University of Denver

Oregon Task Force Creates New Procedures for Consumer Debt Collection Cases

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In August 2017, Chief Justice Thomas A. Balmer of the Oregon Supreme Court established a Civil Justice Improvements Task Force based on the  Conference of Chief Justices Civil Justice Improvements Committee’s Call to Action: Achieving Civil Justice for All report and its 13 recommendations for improving the state court systems. The task force was also inspired by the three-day Western Regional Summit hosted by IAALS and the National Center for State Courts.

As recommended by IAALS and NCSC’s Roadmap for Implementation of civil justice reforms, the task force conducted a landscape of Oregon statewide trial court statistics to understand the characteristics of Oregon state court dockets. Drawing upon this landscape, the Task Force worked through each of the 13 Call to Action recommendations in order, considering how each point in Call to Action could best be applied to Oregon courts.

In all, the task force supplied dozens of recommendations, including: methods for judges to enhance procedural fairness and avoid treating attorneys better than self-represented litigants; low-cost suggestions to rebuild the state’s judicial and staff training programs; and a new court rule to better protect consumer debt defendants.

Effective August 1, 2019, Oregon has now implemented additional procedures to track new subtypes of consumer debt collection cases. Oregon’s new procedures are set forth in Uniform Trial Court Rule (UTCR) 5.180. The UTCR 15.030 makes those requirements applicable to small claims debt collection cases. The three debt collection subtypes are “debt buyers” as defined in O.R.S. 646.639(1)(g), “debt collectors acting on behalf of debt buyers” as defined in O.R.S. 646.639(1)(h), and other debt collection cases in general.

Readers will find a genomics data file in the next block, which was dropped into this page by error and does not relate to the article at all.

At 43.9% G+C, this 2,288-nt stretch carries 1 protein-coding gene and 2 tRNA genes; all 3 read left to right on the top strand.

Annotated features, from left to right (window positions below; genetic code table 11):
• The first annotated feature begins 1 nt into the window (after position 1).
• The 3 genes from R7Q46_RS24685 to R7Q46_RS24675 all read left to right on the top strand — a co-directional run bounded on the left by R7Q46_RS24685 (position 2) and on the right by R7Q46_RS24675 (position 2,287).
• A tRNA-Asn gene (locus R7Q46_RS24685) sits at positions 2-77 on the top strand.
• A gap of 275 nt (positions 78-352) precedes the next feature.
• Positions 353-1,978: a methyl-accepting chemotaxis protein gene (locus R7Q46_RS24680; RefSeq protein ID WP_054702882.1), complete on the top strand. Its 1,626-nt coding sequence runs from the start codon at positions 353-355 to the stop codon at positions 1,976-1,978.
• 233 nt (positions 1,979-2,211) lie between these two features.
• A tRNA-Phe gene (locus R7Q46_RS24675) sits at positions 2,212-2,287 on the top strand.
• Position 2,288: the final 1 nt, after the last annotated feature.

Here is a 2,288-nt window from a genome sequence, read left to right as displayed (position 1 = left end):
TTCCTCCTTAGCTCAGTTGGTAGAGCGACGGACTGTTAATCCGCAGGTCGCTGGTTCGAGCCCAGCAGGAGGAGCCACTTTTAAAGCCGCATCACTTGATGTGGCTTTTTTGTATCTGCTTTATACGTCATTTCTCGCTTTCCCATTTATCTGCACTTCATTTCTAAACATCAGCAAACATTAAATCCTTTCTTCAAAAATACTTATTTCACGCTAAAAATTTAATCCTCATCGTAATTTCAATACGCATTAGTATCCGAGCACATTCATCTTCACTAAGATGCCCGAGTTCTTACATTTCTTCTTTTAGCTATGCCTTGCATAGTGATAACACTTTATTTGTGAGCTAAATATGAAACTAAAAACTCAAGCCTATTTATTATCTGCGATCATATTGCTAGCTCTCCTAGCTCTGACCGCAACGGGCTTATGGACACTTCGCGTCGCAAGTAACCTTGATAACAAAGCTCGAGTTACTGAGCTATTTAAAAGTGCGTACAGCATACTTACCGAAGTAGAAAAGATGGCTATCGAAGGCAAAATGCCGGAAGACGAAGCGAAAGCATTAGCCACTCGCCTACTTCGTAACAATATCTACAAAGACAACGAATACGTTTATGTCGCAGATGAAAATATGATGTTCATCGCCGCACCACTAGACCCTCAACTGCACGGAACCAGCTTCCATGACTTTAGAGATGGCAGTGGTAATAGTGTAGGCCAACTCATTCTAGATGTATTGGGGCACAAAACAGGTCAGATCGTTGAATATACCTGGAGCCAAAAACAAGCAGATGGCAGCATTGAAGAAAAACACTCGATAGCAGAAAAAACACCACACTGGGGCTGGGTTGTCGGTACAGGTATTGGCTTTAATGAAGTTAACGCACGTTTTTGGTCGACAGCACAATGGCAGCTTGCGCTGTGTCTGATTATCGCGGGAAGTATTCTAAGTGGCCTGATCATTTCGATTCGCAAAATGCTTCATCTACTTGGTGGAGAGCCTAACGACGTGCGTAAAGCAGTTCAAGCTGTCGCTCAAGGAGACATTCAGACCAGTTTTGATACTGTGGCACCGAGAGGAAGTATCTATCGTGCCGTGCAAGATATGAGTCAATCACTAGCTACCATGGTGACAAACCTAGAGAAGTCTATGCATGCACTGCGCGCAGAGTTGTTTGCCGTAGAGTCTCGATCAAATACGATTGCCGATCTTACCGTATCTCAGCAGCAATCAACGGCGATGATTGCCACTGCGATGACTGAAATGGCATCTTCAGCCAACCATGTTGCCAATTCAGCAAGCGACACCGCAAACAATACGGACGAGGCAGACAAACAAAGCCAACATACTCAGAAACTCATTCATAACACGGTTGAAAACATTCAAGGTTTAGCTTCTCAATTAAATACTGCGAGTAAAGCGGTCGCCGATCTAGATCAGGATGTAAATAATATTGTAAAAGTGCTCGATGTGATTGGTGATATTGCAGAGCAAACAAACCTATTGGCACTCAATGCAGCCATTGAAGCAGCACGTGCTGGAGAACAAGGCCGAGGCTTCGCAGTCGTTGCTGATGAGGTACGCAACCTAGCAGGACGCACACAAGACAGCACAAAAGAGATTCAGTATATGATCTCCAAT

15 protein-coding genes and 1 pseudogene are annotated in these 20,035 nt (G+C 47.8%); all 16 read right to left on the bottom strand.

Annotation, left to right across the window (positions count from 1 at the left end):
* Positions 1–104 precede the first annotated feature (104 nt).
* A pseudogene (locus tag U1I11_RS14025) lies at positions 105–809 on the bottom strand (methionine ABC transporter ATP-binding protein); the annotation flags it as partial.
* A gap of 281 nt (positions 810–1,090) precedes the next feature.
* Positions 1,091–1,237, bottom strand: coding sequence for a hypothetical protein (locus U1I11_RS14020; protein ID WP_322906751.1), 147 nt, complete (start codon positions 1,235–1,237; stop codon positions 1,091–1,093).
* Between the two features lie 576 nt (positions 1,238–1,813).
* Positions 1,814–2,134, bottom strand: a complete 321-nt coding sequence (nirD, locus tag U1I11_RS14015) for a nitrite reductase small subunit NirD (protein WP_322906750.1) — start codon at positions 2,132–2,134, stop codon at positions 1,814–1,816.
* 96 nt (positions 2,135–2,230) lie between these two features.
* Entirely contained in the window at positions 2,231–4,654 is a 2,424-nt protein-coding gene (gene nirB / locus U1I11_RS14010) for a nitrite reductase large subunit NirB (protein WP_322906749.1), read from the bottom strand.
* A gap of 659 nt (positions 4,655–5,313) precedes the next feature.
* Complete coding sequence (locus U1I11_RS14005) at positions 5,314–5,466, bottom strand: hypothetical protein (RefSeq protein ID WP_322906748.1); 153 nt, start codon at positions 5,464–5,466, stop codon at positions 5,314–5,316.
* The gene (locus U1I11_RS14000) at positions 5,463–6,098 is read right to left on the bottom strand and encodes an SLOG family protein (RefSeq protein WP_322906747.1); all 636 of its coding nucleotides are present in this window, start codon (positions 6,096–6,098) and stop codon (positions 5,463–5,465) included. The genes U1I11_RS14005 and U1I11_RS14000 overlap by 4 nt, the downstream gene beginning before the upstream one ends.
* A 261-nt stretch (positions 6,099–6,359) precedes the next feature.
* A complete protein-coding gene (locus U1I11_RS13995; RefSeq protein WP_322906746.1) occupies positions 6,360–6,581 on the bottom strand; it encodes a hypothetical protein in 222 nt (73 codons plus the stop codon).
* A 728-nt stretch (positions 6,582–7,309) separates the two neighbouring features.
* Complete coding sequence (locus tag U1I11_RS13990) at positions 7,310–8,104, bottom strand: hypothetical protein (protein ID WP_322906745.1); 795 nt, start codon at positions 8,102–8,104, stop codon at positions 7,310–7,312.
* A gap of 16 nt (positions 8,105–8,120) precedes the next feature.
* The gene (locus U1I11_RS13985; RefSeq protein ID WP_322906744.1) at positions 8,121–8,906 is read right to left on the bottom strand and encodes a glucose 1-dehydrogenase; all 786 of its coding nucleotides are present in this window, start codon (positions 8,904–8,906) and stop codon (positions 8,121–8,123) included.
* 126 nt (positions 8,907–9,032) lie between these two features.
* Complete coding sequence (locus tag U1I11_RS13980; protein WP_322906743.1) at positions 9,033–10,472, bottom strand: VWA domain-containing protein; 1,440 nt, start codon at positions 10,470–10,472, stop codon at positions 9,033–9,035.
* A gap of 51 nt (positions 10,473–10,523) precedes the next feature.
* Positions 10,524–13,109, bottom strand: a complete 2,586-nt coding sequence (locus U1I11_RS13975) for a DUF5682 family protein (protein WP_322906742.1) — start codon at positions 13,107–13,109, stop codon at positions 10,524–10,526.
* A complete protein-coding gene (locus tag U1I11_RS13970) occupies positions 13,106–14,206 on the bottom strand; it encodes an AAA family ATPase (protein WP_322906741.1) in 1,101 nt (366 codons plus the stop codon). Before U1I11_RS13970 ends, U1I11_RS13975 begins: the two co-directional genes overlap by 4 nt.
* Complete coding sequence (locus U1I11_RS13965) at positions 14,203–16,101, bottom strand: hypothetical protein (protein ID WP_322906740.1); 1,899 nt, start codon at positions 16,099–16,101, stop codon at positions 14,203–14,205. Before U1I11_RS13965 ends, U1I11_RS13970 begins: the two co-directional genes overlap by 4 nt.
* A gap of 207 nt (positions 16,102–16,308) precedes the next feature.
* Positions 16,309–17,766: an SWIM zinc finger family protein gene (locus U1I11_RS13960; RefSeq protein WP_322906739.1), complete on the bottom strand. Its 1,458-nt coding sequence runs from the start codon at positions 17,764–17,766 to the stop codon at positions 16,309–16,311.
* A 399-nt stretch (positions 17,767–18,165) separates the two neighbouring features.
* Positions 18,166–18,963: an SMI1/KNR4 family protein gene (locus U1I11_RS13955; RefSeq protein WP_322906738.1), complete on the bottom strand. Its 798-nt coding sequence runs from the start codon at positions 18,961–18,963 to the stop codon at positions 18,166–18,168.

To track subtypes, parties must use specific language in the title of the initial pleading.

For debt buyers and debt collectors acting on behalf of debt buyers, the title language must include, “SUBJECT TO ORS 646A.670(1) and UTCR 5.180(2).” For all other types of consumer debt, the title of initial pleadings must include, “SUBJECT TO UTCR 5.180(3).” Court staff who review the filing will then be able to identify whether a subtype should be added to the case by looking at the title of the initial pleading. 

Pursuant to UTCR 5.180(2)(ii), debt buyers are also required to include the statement: “See the Oregon Judicial Department’s website for more information about debt-collection cases” in their initial pleadings. This webpage contains a list of additional resources related to debt collection cases.

Debt buyers are also required now to include a Consumer Debt Collection Disclosure Statement with their initial pleading. If the title of the initial pleading indicates UTCR 5.180(2) applies, and a disclosure statement is not attached, UTCR 5.180(2)(c) requires courts to send a notice of dismissal and to dismiss the case if the filer does not file a disclosure statement with the court within 30 days of the date the notice was mailed. Oregon will also be tracking the dismissals for failure to attach the disclosure statement.

Oregon’s new procedures will not only help track the subtypes of consumer debt collection cases for future evaluation by the courts, but will also direct consumer debt defendants to the Oregon Courts website for questions and support for their case.